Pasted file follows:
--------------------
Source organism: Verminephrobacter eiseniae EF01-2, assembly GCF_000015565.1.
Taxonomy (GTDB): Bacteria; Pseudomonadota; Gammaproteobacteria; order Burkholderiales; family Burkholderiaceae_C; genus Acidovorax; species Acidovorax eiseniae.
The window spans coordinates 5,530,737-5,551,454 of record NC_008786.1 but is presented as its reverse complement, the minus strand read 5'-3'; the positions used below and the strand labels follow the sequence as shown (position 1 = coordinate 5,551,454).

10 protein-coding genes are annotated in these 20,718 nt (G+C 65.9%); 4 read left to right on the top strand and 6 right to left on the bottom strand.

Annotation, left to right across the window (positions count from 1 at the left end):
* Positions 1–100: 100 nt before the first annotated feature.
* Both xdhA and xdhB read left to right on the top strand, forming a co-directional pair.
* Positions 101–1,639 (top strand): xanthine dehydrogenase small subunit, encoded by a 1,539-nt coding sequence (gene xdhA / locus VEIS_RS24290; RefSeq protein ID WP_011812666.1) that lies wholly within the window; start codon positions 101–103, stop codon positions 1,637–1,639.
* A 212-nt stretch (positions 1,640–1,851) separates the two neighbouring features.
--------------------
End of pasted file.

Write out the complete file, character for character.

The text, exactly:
Source organism: Verminephrobacter eiseniae EF01-2, assembly GCF_000015565.1.
Taxonomy (GTDB): Bacteria; Pseudomonadota; Gammaproteobacteria; order Burkholderiales; family Burkholderiaceae_C; genus Acidovorax; species Acidovorax eiseniae.
The window spans coordinates 5,530,737-5,551,454 of record NC_008786.1 but is presented as its reverse complement, the minus strand read 5'-3'; the positions used below and the strand labels follow the sequence as shown (position 1 = coordinate 5,551,454).

10 protein-coding genes are annotated in these 20,718 nt (G+C 65.9%); 4 read left to right on the top strand and 6 right to left on the bottom strand.

Annotation, left to right across the window (positions count from 1 at the left end):
* Positions 1–100: 100 nt before the first annotated feature.
* Both xdhA and xdhB read left to right on the top strand, forming a co-directional pair.
* Positions 101–1,639 (top strand): xanthine dehydrogenase small subunit, encoded by a 1,539-nt coding sequence (gene xdhA / locus VEIS_RS24290; RefSeq protein ID WP_011812666.1) that lies wholly within the window; start codon positions 101–103, stop codon positions 1,637–1,639.
* A 212-nt stretch (positions 1,640–1,851) separates the two neighbouring features.